|Diaz-san Segundo, Fayna|
|De Los Santos, Teresa|
Submitted to: American Society for Virology Meeting
Publication Type: Abstract Only
Publication Acceptance Date: 6/2/2009
Publication Date: 7/10/2009
Citation: Diaz-San Segundo, F., Moraes, M.P., De Los Santos, T.B., Koster, M.J., Dias, C., Grubman, M.J. 2009. Examing the mechanisms of interferon-induced protection against foot-and-mouth disease virus in swine. American Society for Virology Meeting. Paper No. W21-5: p. 133. Interpretive Summary:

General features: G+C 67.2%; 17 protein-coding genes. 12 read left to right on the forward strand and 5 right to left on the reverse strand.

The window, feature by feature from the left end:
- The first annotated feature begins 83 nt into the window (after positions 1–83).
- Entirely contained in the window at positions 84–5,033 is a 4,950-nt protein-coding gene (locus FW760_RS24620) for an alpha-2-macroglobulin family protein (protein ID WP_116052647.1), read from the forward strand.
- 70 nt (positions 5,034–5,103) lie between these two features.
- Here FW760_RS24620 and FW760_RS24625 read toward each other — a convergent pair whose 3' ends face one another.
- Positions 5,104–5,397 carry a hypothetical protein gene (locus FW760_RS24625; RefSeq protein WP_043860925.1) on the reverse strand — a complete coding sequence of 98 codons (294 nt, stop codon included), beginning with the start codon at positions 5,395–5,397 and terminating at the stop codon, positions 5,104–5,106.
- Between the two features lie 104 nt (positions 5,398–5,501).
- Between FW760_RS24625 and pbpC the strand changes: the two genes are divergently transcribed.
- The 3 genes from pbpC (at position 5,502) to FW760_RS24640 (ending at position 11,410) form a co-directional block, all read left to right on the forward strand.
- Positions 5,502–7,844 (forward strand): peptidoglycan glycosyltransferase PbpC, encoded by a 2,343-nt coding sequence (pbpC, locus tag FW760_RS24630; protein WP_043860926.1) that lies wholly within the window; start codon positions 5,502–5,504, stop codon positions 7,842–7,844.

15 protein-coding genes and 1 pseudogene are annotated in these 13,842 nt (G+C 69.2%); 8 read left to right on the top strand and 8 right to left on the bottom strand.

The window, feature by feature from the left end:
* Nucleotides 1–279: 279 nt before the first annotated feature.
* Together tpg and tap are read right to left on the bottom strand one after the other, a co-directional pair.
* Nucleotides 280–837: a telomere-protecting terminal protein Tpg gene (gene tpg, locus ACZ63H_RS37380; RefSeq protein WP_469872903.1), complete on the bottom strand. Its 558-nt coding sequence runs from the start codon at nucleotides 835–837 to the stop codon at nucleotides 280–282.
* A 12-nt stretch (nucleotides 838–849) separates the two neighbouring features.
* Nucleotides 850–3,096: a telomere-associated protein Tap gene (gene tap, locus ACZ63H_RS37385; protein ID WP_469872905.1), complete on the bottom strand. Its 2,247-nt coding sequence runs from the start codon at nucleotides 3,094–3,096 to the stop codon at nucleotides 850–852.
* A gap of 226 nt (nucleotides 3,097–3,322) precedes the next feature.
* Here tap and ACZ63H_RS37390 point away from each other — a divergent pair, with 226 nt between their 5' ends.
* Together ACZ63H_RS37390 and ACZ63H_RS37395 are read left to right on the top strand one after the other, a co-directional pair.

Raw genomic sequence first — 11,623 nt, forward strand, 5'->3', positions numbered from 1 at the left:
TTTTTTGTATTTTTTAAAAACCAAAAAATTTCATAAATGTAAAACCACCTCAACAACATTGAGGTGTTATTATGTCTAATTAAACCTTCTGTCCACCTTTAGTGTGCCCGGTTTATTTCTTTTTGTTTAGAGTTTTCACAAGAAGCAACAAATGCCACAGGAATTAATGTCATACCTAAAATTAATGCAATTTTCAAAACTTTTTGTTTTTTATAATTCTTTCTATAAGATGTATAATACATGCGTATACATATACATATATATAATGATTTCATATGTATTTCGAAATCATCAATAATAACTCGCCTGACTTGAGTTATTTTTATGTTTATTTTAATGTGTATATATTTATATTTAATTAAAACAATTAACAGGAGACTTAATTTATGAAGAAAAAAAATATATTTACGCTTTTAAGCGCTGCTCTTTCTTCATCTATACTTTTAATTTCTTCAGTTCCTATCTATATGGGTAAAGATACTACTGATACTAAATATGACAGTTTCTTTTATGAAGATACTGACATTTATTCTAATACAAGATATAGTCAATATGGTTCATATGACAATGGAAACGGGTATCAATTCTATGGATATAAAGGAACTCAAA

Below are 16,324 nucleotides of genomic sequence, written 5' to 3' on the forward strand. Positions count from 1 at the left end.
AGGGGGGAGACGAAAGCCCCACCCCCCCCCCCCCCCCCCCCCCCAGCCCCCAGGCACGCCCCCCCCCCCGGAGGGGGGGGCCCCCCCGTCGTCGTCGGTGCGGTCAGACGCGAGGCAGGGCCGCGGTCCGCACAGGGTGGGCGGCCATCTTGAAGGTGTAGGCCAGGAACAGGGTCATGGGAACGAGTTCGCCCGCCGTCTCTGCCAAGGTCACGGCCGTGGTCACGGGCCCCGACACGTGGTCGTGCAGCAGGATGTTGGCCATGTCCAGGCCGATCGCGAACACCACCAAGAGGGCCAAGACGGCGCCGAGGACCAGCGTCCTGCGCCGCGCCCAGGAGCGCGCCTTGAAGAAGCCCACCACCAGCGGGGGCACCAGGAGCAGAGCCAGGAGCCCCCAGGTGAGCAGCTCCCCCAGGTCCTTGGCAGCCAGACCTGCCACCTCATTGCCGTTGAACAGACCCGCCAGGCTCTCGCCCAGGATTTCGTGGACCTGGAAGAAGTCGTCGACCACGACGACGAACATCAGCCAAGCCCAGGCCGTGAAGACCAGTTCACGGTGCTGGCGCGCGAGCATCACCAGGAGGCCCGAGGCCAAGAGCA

Technical Abstract: Interferons (IFNs) are the first line of the host innate immune defense against viral infection and natural killer (NK) cells, and dendritic cells (DCs), play a key role in the initiation and regulation of both the innate and adaptive immune response. Previously we demonstrated that type I IFN or a combination of type I and II IFNs delivered by replication-defective human adenovirus (Ad5) vectors can protect swine when challenged 1 day later with foot-and-mouth disease virus (FMDV). Protection correlated with the up-regulation of IFN stimulated genes (ISGs) in peripheral blood mononuclear cells (PBMCs). To gain a more comprehensive understanding of the mechanism of protection induced by IFNs, we inoculated swine with Ad5-vectors containing these genes, challenged 1 day later with FMDV and euthanized animals from each group at -1, 1 and 6 days postchallenge (dpc). Blood, skin, and tissues from the immune system were taken and examined for ISG induction and infiltration by immune cells. All animals in the IFN inoculated groups had delayed and decreased clinical signs of disease and viremia as compared to the controls and one animal in the IFN-alpha treated group did not develop clinical disease by 6 dpc. However, animals from all IFN-inoculated groups showed significant up-regulation of INDO, IP-10 and MIP-3 alpha one day after the treatment (dpi) and 2dpi/1dpc in all analyzed organs. Additionally, skin also showed up-regulation of MCP-1, at the same time points. IP-10, MIP-3 alpha and MCP-1 are chemokines involved in the chemo-attraction of cells of the innate immune system, including NK cells and DCs, to the site of viral replication and their up-regulation coincided with a significant increase in the number of epidermal DCs in the skin, the site of FMDV replication. However, we did not detect infiltration of NK cells in the skin although preliminary data indicates that the levels of NK cells increased in the popliteal lymph node (draining lymph node for FMDV) 1dpc. These data suggest that IP-10, MIP-3 alpha and MCP-1 may play a role in protection conferred by IFNs against FMDV, however, direct correlation between up-regulated genes and DC and NK cell migration requires further investigation.